The second Mrs. Henderson Hayward was a 43-year-old maiden lady at the time of her marriage, a native Michigander who gave up a serious career in education to become a bridge-playing society matron and, almost improbably except for her husband's fecundity, a first-time mother at 44. Teaching at various Midwestern schools after graduating from Kalamazoo College, Miss Dibble arrived in Los Angeles in 1894 after leaving a post reputed to be that of the first female high school principal in Minneapolis. How she met Hayward, a still-married Eastern physician turned Western capitalist, is not known. Roberta's recalcitrance, Henderson's drive, and Julia's trajectory were at any rate a perfect storm. The new house on Wilshire Boulevard, its deed in Julia's name, was an anchoring device for Henderson Hayward's revamped life. Once the newlyweds were at home at 2501 in late 1897, their social life began in earnest, as did the business dramas of the breadwinner. While it seems not to have fazed her, Julia got an idea of what she was in for when she and Henderson were sued in March 1898 by oil giant Charles A. Canfield—he was a partner of Edward Doheny—over what Canfield regarded as some funny business regarding oil stocks. This may well have been in the vein of typical benign business practices, more of a game between vintage Masters of the Universe; Hayward continued to be referred to reverentially as an oil producer and seemed only to gain in stature the ballsier his behavior. Though he appears not to have been charming enough to have made the top men's clubs like the California or the Bolsa Chica, his chutzpah earned him places on the boards of directors of several banks alongside leading L.A. commercial lights by the names of Sartori, HellmanLongyearO'Melveny, and Woolwine. He continued to speculate successfully in oil and along that other Southern California road to riches, real estate, particularly business-district lots. Hayward built two eight-flat houses in the Hammel & Denker tract in 1899 and began to buy property along Spring Street soon after, quickly making a 35 percent profit on a lot at Fourth Street he'd only just bought for $100,000.

The Hotel Hayward opened on the southwest corner of Spring and Sixth in 1906, site of the
first Ralphs store in Los Angeles. The influence of Louis Sullivan is evident in details
of architect Charles F. Whittlesey's design, such as the arched entrance and
hanging corner lamps. As the city boomed, an ungainly floor would be
added within a few years, and later, several large annexes. In
the midst of downtown's current revival, in which 
even a
new Ralphs has opened 
a few blocks away, the
108-year-old Hayward is seeing new life.  

Hayward's 12th child, little Julia, was born in September 1898. The older of his children may have lived in a blended family at 2501 at various times over the next decade, as Julia played cards and hung out with her lady friends at the Ebell and Friday Morning clubs. Henderson continued to wheel and deal, in 1901 securing among other prizes, singularly or as one of a party of mysterious "eastern interests," the southwest corner of Spring and Sixth streets from the Ralphs Brothers, on which stood their first grocery store opened nearly 30 years before. Replacing the store in due course would be another of Hayward's babies and what remains today as his primary legacy to his adopted hometown.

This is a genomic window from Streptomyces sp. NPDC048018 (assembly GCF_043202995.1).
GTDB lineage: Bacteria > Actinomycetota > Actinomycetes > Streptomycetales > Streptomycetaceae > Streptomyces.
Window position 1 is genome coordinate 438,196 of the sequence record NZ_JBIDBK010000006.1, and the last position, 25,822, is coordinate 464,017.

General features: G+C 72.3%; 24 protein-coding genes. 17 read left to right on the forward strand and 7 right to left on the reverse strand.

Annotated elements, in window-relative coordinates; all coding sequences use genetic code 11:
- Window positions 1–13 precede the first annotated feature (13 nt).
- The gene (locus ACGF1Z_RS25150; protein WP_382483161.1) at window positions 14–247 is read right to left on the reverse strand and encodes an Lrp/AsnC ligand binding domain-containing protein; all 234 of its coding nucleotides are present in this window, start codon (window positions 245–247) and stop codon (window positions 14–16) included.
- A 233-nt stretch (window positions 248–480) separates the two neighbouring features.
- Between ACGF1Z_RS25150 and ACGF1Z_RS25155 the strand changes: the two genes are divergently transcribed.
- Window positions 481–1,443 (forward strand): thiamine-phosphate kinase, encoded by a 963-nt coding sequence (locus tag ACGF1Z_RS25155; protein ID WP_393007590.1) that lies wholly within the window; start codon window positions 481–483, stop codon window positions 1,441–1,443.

Though the Hotel Hayward still stands after 108 years, it replaced a store with an even older name, one practically synonymous with Los Angeles. In 1873, at the age of 23, George Albert Ralphs opened his first grocery on the southwest corner of Spring and Sixth streets, with his younger brother, Walter, on board within a few years. On March 15, 1901, the Herald reported that after 28 years and a good offer from "eastern parties" for their valuable property, the Ralphs brothers would be moving a block north. If there were other "eastern parties" involved, Henderson Hayward was in the end the sole owner of the 80-by-155-foot Ralphs lot. He leased out the old grocery store for a few years as he made big plans to build one of the first tall reinforced concrete buildings in the city. Hiring Charles F. Whittlesey, whose training under Louis Sullivan is evident in the hotel's original design, Hayward created a new landmark on the corner of Spring and Sixth that opened with great fanfare on June 23, 1906. Not interested in become an actual hotelier himself, Hayward leased the building from the beginning to experienced innkeeper Harry C. Fryman, who would remain in control until 1943, through multiple expansions and well beyond Hayward's death. The men insisted on the best; perhaps the pilfering of the California Club's chef for the new venture explains why Hayward was never asked to become of member of that severe organization—the appetites of captains of industry were never to be trifled with.